"I should like," he said,
raising his glass, "to propose a toast to someone whom, though I have
known her for only a few days, I consider to be one of the best friends
I've ever had. To Trixie!"
Everyone drank and cheered while
Trixie tried to hold back the tears of happiness she felt welling up in
her eyes. Then Mr Carver reached in his pocket and drew something
"And," he continued,
"as a remembrance of your trip to Rosewood Hall, I want you to have
this." He handed her the gold locket. As Trixie slowly
opened the little heart and looked once again at the picture of Ruth and
her husband, Mr Carver said, "I'm sure you'll have a picture to put
in the space where the secret message was."
Before she thought what she was
doing, Trixie raised her head and looked down the table at Jim. No
one had to guess whose picture she would choose.
The Mystery of the Emeralds
Trixie Belden and the Mystery of the Emeralds
The ghostwriter of this book is assumed to be Virginia
First Published :
Chapter Titles :
1. "Rabbit! Rabbit!"
2. Mystery From the Past
3. The First Step
4. "Here It Is!"
5. Di's Great Idea
6. Wonderful Washington
7. "Get Out of Here!"
8. "Welcome to Green Trees!"
9. At the Cemetery
10. The Clue Ruth Left
11. A Bad Blow
12. An Unlikely Friend
13. Two Feet of Space
14. A Narrow Escape
15. Miss Bates Is Surprised
16. The Green Trees Ghost
17. The First to Know
18. Happy, Happy Birthday!
Sleepyside, New York and Williamsburg, Virginia.
Trixie finds an old letter in a secret
space in Crabapple Farm and she and Honey set out to find the intended recipient
of the letter. Their search leads the Bob-Whites to Williamsburg, Virginia
to find Rosewood Hall and the cursed Emeralds, hidden before the civil war.
Jim Frayne - adopted son of the Wheeler's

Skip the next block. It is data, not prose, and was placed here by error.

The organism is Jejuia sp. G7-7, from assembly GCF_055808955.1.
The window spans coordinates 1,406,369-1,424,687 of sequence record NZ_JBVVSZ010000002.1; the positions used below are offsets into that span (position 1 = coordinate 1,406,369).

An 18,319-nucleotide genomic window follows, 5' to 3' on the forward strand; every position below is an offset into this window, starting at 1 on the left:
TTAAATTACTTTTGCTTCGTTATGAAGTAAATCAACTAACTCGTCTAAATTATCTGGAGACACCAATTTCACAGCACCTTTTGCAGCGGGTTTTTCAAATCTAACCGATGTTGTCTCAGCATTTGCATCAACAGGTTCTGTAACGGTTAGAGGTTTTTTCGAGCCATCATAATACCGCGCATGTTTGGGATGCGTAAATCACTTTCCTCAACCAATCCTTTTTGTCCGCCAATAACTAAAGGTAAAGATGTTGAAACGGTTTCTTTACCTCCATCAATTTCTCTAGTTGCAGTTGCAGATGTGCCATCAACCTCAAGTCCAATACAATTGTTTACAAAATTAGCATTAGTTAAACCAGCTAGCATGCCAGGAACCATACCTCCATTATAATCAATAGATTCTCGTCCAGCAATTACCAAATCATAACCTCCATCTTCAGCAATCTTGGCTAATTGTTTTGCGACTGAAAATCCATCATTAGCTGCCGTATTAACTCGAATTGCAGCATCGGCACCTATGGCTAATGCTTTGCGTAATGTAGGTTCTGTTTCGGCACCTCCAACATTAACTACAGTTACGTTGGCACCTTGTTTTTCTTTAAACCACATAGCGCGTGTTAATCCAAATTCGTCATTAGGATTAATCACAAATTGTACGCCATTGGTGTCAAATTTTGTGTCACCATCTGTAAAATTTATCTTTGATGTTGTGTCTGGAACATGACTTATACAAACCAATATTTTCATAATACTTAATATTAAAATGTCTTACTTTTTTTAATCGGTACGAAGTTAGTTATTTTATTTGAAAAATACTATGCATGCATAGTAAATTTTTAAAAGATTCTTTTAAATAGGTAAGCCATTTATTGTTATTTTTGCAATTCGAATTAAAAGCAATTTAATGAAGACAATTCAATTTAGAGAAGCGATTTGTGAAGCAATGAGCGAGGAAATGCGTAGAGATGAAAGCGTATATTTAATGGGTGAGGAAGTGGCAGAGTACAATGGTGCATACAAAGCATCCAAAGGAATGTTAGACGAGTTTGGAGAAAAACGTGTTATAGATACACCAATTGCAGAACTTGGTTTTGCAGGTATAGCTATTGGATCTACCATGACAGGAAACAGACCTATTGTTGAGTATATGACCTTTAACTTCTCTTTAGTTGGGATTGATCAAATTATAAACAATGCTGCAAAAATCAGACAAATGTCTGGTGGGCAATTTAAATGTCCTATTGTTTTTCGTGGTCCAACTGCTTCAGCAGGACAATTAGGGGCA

Honey Wheeler - Trixie's best friend
Brian Belden - Trixie's eldest brother
Mart Belden - Trixie's "almost twin" brother
Diana Lynch - a classmate and neighbour
Helen Belden - Trixie's mother
Peter Belden - Trixie's father
Bobby Belden - Trixie's six year old brother
Mr Lynch - Diana's father
Mrs Lynch - Diana's mother
Mr Lytell - owner of the village store
Miss Julie Sunderland - the ninety year old niece of the letter's author.
Neil - Miss Julie's hired house hand
Lizzie James - shop keeper in Cliveden
Edgar Carver - owner and tour guide of Green Trees
Mr and Mrs Sellers - tourists from Florida
Jenkins - the owner of Rosewood Hall
Dr Alex Brandon - Mr Carver's doctor and friend
Miss Carolyn Bates - head of the historical society
It is thought that Virginia McDonnell wrote this book and The Mystery of
Cobbett's Island. The plots are certainly similar, both mysteries
starting with Trixie finding a letter and they have to follow instructions to
find a treasure. In both books, the young villain doesn't turn out to be
so bad and is able to be reformed.
Neil is thought to be a villain at first, especially after he follows them and
attacks Jim but he redeems himself.
The real villain is Jenkins, who causes Mr Carver's
accident and tries to sell him a fake emerald necklace. He also beats his
horses and he seems a similar sort of man to Jim's step-father, Jonesy.
Points of Interest:
Trixie wakes up yelling "Rabbit, Rabbit" to make a wish come true
at the beginning of the month. You could assume it is July seeing the book
takes place after their June trip to Cobbett's Island, but strangely the 4th of
July gets no mention.
Di is described as having violet eyes (p. 18) and
the trip is said to be for her coming birthday. There is a birthday cake
and singing at the end of the book, but it is not said to be Di's birthday.
Jim's birthday is also in July, but this is not
Dan gets mentioned early in the book, but does not
make an appearance and misses out on his fourth Bob-White vacation.
Jim has a pet catbird, named Cheerio (p. 65).
Trixie, who didn't know a fake diamond from a real
one, can now tell a fake emerald from a real emerald! Even Di and Honey
were not as certain as she was that they were fake (p. 92).
Mr and Mrs Lynch are not named in this book and Mr
Lynch refers to his wife as "Mother". There is no mention of
their two sets of twins anywhere in the book or any phone calls home by them or
Di, to their other children.
The girls got ready for the party and "light
lipstick made them look unusually pretty" (p. 231).